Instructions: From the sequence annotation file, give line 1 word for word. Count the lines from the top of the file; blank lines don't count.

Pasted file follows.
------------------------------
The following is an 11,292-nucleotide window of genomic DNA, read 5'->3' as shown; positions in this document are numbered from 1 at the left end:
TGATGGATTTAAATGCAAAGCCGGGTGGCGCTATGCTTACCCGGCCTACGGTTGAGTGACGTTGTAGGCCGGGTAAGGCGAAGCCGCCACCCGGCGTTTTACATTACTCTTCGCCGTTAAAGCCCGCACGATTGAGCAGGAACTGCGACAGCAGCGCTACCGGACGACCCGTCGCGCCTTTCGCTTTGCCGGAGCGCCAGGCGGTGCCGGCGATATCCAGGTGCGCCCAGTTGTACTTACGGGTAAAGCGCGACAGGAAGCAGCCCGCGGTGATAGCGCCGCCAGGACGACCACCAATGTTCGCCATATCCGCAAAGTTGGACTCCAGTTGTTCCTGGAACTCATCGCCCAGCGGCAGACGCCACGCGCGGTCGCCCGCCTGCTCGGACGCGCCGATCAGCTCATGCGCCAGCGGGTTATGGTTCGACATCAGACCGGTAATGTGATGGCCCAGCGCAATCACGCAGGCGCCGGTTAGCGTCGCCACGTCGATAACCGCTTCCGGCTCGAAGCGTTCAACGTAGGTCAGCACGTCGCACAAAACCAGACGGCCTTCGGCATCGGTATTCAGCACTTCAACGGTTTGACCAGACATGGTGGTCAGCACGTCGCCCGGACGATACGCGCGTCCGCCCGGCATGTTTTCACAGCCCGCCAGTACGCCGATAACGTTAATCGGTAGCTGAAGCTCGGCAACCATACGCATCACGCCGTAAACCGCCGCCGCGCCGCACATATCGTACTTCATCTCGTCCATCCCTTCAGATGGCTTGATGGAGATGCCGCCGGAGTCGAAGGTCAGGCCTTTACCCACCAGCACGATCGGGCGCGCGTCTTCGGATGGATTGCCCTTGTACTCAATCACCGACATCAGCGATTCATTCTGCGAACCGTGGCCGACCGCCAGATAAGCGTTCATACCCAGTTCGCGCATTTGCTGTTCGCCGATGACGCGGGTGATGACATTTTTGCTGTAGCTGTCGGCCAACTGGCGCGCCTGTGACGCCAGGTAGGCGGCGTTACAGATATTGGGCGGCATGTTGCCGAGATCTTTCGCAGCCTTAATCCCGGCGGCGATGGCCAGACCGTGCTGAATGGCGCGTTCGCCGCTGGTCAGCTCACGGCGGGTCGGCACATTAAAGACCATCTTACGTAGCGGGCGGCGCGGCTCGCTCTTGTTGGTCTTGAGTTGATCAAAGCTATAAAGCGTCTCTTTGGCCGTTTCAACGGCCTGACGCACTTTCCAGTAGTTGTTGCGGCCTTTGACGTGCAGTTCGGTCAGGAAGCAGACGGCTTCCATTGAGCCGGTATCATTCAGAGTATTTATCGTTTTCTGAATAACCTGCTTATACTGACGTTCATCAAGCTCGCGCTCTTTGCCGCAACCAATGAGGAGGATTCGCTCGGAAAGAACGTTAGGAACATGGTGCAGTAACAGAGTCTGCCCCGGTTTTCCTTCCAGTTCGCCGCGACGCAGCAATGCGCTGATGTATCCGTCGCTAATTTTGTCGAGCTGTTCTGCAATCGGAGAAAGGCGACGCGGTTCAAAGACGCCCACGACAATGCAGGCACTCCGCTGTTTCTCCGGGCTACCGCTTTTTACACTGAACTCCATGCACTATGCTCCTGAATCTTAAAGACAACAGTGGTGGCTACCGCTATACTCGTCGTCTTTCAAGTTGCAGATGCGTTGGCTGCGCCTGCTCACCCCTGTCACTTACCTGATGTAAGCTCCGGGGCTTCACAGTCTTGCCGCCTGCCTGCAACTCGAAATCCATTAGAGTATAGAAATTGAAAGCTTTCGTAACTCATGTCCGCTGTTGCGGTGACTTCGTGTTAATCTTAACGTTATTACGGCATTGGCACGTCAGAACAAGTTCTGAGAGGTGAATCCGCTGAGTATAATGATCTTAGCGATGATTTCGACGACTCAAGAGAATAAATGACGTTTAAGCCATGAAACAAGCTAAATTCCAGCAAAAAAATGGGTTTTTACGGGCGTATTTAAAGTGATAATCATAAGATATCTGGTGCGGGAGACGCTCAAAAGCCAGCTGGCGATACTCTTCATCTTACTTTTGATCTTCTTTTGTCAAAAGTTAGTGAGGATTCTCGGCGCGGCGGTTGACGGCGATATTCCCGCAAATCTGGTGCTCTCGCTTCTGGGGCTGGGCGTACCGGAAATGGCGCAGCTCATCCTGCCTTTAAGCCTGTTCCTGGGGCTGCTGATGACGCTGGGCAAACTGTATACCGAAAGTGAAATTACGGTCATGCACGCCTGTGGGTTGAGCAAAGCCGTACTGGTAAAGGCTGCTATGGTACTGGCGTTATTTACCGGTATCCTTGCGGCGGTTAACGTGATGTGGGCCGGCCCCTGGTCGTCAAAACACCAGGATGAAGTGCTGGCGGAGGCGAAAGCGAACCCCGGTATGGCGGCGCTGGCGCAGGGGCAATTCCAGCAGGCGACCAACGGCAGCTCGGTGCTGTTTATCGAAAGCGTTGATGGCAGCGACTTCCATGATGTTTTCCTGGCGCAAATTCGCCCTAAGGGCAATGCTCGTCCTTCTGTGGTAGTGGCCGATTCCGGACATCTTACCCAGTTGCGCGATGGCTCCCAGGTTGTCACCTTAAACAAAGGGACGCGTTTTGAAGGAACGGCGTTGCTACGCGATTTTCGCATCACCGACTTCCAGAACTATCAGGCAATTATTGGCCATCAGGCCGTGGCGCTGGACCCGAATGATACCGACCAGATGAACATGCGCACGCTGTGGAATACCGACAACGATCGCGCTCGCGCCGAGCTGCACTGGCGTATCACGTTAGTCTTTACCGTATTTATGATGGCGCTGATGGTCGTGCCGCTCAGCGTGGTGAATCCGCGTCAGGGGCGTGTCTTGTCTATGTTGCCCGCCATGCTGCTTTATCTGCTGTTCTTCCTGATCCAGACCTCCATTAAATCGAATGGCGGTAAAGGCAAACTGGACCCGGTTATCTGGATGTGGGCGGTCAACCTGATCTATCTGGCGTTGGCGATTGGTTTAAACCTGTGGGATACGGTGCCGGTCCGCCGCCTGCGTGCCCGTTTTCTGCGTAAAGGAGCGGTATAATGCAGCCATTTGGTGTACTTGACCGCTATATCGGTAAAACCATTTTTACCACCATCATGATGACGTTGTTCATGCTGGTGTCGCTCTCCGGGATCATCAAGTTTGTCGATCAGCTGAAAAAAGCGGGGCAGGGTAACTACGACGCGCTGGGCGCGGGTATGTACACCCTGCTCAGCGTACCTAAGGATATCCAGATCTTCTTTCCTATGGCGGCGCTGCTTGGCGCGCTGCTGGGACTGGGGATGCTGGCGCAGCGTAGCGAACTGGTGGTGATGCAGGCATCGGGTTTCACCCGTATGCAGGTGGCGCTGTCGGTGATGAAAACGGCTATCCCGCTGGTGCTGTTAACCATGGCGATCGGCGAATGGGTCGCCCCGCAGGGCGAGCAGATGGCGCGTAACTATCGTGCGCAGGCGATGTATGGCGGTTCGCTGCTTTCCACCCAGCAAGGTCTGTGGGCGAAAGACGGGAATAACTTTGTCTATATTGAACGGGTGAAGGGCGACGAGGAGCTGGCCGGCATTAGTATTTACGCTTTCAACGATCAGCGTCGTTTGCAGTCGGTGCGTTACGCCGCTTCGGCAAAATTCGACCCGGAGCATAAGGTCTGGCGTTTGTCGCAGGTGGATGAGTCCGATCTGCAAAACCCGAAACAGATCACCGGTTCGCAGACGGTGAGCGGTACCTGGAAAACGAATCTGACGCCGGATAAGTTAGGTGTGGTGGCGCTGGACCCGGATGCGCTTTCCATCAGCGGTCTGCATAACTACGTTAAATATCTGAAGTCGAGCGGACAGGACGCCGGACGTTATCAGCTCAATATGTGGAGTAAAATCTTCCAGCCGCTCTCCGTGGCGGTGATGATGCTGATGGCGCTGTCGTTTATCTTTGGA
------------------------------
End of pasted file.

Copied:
The following is an 11,292-nucleotide window of genomic DNA, read 5'->3' as shown; positions in this document are numbered from 1 at the left end: